Is there a difference between the rule of confidentiality and attorney-client privilege?
Professional conduct rules generally do not define the attorney-client relationship. Fundamentally, the relationship is one of contract, and, accordingly, contract principles apply. As a result, whether or not a relationship exists depends on a meeting of the minds. There are two principles of confidentiality created by the attorney-client relationship, which include the ethical rule of confidentiality and the evidentiary rule of attorney-client privilege. These two rules are not the same, but in some states the ethical rule is defined by the evidentiary rule. This white paper reviews the scope and diligence of client relations and discusses the importance of communication and confidentiality between the attorney and client.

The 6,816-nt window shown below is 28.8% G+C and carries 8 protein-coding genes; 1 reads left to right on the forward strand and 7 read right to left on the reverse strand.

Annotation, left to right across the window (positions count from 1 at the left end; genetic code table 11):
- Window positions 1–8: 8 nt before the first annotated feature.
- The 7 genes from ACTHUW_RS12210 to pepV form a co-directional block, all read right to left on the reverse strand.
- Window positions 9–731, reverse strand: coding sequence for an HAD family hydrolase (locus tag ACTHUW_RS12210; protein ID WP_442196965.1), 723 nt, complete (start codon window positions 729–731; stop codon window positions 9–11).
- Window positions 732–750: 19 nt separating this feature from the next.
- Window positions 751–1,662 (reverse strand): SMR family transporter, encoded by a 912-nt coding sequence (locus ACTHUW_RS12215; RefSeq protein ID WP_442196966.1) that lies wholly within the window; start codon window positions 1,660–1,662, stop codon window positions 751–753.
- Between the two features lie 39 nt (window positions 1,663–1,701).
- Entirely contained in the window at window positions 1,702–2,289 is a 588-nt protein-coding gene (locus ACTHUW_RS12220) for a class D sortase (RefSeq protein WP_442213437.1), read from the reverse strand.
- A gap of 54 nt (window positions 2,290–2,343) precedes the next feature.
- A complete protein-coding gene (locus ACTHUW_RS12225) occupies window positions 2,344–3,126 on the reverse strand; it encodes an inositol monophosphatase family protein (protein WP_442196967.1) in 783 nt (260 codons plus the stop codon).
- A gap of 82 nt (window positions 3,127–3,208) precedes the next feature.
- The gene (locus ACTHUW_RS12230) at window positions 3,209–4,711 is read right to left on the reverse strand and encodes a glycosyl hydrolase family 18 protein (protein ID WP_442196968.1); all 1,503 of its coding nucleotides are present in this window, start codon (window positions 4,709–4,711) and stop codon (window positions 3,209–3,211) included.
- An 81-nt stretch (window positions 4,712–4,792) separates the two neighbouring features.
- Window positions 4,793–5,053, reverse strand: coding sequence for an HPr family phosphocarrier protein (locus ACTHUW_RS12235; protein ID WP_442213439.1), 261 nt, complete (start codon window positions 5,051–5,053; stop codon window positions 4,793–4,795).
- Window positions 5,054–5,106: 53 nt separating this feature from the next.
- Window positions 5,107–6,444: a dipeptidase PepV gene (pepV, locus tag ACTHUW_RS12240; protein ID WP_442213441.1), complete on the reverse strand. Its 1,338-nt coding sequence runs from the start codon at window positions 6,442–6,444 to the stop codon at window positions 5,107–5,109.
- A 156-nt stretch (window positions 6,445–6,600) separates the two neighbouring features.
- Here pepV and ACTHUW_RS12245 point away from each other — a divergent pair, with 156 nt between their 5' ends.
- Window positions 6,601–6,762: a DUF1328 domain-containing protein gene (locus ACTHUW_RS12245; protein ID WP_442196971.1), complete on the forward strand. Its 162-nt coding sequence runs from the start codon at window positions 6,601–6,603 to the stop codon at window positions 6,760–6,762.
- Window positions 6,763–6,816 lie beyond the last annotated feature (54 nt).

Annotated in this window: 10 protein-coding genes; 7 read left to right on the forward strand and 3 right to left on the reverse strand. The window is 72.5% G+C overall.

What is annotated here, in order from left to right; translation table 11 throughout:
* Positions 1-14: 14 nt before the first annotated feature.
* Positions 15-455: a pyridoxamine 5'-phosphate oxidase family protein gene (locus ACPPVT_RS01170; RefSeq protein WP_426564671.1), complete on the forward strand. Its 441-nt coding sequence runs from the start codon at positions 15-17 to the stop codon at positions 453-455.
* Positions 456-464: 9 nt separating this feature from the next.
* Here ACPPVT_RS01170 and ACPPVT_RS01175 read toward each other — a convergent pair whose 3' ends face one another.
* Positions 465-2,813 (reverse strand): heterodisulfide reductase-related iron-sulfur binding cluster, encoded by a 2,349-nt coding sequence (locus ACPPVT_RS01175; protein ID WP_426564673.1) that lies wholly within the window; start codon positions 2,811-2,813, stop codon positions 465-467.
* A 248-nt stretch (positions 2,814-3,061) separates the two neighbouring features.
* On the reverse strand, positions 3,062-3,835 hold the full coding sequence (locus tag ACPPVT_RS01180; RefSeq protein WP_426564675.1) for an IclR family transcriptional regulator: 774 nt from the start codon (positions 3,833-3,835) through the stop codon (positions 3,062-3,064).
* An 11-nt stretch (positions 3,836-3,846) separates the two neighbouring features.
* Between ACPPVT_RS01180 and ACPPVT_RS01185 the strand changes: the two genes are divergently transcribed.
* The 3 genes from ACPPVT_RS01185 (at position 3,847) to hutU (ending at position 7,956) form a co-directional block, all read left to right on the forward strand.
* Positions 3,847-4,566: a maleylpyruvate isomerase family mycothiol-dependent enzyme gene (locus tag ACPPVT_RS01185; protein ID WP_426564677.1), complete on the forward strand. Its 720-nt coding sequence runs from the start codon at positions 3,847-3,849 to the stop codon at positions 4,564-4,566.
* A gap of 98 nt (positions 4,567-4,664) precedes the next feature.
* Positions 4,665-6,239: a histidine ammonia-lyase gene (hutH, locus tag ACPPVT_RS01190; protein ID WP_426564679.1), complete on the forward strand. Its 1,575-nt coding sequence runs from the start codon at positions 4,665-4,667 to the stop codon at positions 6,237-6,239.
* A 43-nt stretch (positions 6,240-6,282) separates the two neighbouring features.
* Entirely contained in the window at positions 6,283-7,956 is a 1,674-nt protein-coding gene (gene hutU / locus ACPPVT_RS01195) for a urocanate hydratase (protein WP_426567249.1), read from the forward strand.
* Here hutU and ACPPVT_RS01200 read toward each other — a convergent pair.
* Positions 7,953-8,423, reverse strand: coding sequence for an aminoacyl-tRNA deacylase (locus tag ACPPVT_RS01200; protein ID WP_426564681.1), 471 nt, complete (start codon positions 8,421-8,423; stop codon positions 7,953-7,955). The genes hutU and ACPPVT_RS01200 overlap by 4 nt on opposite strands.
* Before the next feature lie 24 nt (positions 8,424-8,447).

Attorney with Parsons Behle & Latimer, Salt Lake City, Utah
Practice consists of general civil litigation, including commercial, professional malpractice, construction, and insurance coverage and defense
Designated in The Best Lawyers in America as Lawyer of the Year in litigation, real estate, and construction law; and designated in the areas of practice of legal malpractice defense, commercial litigation, and construction
Designated in Utah Business magazine’s Utah Legal Elite in the areas of business and civil litigation and construction law, and as a Super Lawyer in the Mountain States in Super Lawyer Magazine
Ranked in Chambers USA for Utah in general commercial litigation
Chair of the Ethics Advisory Opinion Committee of the Utah State Bar